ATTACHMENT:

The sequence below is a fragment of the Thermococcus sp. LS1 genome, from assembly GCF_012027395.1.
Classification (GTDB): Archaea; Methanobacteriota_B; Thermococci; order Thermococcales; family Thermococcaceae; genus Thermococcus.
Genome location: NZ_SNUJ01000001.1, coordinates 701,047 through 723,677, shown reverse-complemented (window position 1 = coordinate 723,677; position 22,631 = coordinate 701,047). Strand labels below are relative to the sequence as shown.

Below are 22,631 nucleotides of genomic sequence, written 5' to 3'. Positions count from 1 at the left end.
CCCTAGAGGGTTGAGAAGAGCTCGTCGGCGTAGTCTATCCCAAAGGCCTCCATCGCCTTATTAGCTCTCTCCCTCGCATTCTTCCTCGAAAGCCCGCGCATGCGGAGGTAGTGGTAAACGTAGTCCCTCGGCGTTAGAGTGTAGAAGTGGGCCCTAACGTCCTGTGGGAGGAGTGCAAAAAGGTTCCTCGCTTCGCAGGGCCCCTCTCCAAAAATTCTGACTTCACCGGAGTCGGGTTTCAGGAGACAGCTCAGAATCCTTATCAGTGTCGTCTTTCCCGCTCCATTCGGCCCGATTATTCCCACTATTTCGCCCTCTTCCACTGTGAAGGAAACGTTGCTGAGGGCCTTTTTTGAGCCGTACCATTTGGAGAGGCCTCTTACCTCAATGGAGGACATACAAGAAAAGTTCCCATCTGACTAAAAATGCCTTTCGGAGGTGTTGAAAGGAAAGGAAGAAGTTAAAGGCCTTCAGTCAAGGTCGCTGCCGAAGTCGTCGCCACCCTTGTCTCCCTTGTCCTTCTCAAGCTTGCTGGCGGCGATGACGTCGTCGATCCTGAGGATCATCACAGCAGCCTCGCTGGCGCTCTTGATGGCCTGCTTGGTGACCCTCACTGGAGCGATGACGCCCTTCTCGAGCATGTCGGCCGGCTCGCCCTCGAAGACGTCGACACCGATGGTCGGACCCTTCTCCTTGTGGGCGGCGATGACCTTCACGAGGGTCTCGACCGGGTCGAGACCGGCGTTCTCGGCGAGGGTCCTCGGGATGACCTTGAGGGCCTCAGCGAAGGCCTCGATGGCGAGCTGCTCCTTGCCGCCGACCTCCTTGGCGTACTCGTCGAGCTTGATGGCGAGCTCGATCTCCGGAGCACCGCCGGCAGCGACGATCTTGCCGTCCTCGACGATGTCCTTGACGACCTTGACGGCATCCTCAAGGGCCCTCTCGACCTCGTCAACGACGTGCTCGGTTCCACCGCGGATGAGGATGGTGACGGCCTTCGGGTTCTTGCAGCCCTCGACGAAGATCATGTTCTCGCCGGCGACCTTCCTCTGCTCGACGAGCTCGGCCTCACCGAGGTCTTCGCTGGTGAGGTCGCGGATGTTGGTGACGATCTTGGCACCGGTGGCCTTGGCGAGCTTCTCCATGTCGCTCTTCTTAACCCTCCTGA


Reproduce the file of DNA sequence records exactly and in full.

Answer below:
The sequence below is a fragment of the Thermococcus sp. LS1 genome, from assembly GCF_012027395.1.
Classification (GTDB): Archaea; Methanobacteriota_B; Thermococci; order Thermococcales; family Thermococcaceae; genus Thermococcus.
Genome location: NZ_SNUJ01000001.1, coordinates 701,047 through 723,677, shown reverse-complemented (window position 1 = coordinate 723,677; position 22,631 = coordinate 701,047). Strand labels below are relative to the sequence as shown.

Below are 22,631 nucleotides of genomic sequence, written 5' to 3'. Positions count from 1 at the left end.
CCCTAGAGGGTTGAGAAGAGCTCGTCGGCGTAGTCTATCCCAAAGGCCTCCATCGCCTTATTAGCTCTCTCCCTCGCATTCTTCCTCGAAAGCCCGCGCATGCGGAGGTAGTGGTAAACGTAGTCCCTCGGCGTTAGAGTGTAGAAGTGGGCCCTAACGTCCTGTGGGAGGAGTGCAAAAAGGTTCCTCGCTTCGCAGGGCCCCTCTCCAAAAATTCTGACTTCACCGGAGTCGGGTTTCAGGAGACAGCTCAGAATCCTTATCAGTGTCGTCTTTCCCGCTCCATTCGGCCCGATTATTCCCACTATTTCGCCCTCTTCCACTGTGAAGGAAACGTTGCTGAGGGCCTTTTTTGAGCCGTACCATTTGGAGAGGCCTCTTACCTCAATGGAGGACATACAAGAAAAGTTCCCATCTGACTAAAAATGCCTTTCGGAGGTGTTGAAAGGAAAGGAAGAAGTTAAAGGCCTTCAGTCAAGGTCGCTGCCGAAGTCGTCGCCACCCTTGTCTCCCTTGTCCTTCTCAAGCTTGCTGGCGGCGATGACGTCGTCGATCCTGAGGATCATCACAGCAGCCTCGCTGGCGCTCTTGATGGCCTGCTTGGTGACCCTCACTGGAGCGATGACGCCCTTCTCGAGCATGTCGGCCGGCTCGCCCTCGAAGACGTCGACACCGATGGTCGGACCCTTCTCCTTGTGGGCGGCGATGACCTTCACGAGGGTCTCGACCGGGTCGAGACCGGCGTTCTCGGCGAGGGTCCTCGGGATGACCTTGAGGGCCTCAGCGAAGGCCTCGATGGCGAGCTGCTCCTTGCCGCCGACCTCCTTGGCGTACTCGTCGAGCTTGATGGCGAGCTCGATCTCCGGAGCACCGCCGGCAGCGACGATCTTGCCGTCCTCGACGATGTCCTTGACGACCTTGACGGCATCCTCAAGGGCCCTCTCGACCTCGTCAACGACGTGCTCGGTTCCACCGCGGATGAGGATGGTGACGGCCTTCGGGTTCTTGCAGCCCTCGACGAAGATCATGTTCTCGCCGGCGACCTTCCTCTGCTCGACGAGCTCGGCCTCACCGAGGTCTTCGCTGGTGAGGTCGCGGATGTTGGTGACGATCTTGGCACCGGTGGCCTTGGCGAGCTTCTCCATGTCGCTCTTCTTAACCCTCCTGA